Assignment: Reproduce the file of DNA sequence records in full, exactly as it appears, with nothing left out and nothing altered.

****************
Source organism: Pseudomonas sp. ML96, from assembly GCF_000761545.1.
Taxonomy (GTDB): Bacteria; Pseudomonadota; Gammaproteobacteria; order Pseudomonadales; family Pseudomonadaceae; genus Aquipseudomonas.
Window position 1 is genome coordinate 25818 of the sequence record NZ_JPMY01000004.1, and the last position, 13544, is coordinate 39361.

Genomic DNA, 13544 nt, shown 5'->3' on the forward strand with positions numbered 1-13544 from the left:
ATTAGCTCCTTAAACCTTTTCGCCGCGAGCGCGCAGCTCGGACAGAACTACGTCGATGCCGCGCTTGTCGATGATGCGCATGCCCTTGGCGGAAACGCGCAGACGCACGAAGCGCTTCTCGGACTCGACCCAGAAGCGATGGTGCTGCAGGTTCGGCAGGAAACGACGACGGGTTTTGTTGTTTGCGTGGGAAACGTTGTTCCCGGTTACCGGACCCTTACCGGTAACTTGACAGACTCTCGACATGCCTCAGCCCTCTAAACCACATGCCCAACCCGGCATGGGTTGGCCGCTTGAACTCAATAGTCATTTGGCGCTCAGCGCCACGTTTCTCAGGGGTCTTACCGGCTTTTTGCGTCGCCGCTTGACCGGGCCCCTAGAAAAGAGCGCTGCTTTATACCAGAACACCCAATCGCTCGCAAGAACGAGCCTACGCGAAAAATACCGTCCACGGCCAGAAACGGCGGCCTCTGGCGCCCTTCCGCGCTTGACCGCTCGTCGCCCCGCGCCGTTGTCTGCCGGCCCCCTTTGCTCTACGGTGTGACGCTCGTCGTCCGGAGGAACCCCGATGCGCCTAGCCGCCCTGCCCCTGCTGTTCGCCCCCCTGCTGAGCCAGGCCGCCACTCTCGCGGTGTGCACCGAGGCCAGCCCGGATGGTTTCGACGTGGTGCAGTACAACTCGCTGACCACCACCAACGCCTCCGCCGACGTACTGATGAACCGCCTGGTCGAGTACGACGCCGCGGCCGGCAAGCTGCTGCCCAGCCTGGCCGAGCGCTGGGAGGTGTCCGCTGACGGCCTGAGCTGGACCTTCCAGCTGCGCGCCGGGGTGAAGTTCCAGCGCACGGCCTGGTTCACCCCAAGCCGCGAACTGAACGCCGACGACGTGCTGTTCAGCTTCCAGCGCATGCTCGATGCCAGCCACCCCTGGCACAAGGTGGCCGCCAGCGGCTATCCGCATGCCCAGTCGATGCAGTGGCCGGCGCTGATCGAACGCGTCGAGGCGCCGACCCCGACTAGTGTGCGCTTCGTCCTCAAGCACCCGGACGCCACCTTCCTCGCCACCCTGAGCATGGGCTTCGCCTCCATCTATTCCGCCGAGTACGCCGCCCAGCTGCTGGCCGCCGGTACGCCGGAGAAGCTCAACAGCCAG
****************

Source organism: Pseudomonas sp. ML96, from assembly GCF_000761545.1.
Taxonomy (GTDB): Bacteria; Pseudomonadota; Gammaproteobacteria; order Pseudomonadales; family Pseudomonadaceae; genus Aquipseudomonas.
Window position 1 is genome coordinate 25818 of the sequence record NZ_JPMY01000004.1, and the last position, 13544, is coordinate 39361.

Genomic DNA, 13544 nt, shown 5'->3' on the forward strand with positions numbered 1-13544 from the left:
ATTAGCTCCTTAAACCTTTTCGCCGCGAGCGCGCAGCTCGGACAGAACTACGTCGATGCCGCGCTTGTCGATGATGCGCATGCCCTTGGCGGAAACGCGCAGACGCACGAAGCGCTTCTCGGACTCGACCCAGAAGCGATGGTGCTGCAGGTTCGGCAGGAAACGACGACGGGTTTTGTTGTTTGCGTGGGAAACGTTGTTCCCGGTTACCGGACCCTTACCGGTAACTTGACAGACTCTCGACATGCCTCAGCCCTCTAAACCACATGCCCAACCCGGCATGGGTTGGCCGCTTGAACTCAATAGTCATTTGGCGCTCAGCGCCACGTTTCTCAGGGGTCTTACCGGCTTTTTGCGTCGCCGCTTGACCGGGCCCCTAGAAAAGAGCGCTGCTTTATACCAGAACACCCAATCGCTCGCAAGAACGAGCCTACGCGAAAAATACCGTCCACGGCCAGAAACGGCGGCCTCTGGCGCCCTTCCGCGCTTGACCGCTCGTCGCCCCGCGCCGTTGTCTGCCGGCCCCCTTTGCTCTACGGTGTGACGCTCGTCGTCCGGAGGAACCCCGATGCGCCTAGCCGCCCTGCCCCTGCTGTTCGCCCCCCTGCTGAGCCAGGCCGCCACTCTCGCGGTGTGCACCGAGGCCAGCCCGGATGGTTTCGACGTGGTGCAGTACAACTCGCTGACCACCACCAACGCCTCCGCCGACGTACTGATGAACCGCCTGGTCGAGTACGACGCCGCGGCCGGCAAGCTGCTGCCCAGCCTGGCCGAGCGCTGGGAGGTGTCCGCTGACGGCCTGAGCTGGACCTTCCAGCTGCGCGCCGGGGTGAAGTTCCAGCGCACGGCCTGGTTCACCCCAAGCCGCGAACTGAACGCCGACGACGTGCTGTTCAGCTTCCAGCGCATGCTCGATGCCAGCCACCCCTGGCACAAGGTGGCCGCCAGCGGCTATCCGCATGCCCAGTCGATGCAGTGGCCGGCGCTGATCGAACGCGTCGAGGCGCCGACCCCGACTAGTGTGCGCTTCGTCCTCAAGCACCCGGACGCCACCTTCCTCGCCACCCTGAGCATGGGCTTCGCCTCCATCTATTCCGCCGAGTACGCCGCCCAGCTGCTGGCCGCCGGTACGCCGGAGAAGCTCAACAGCCAG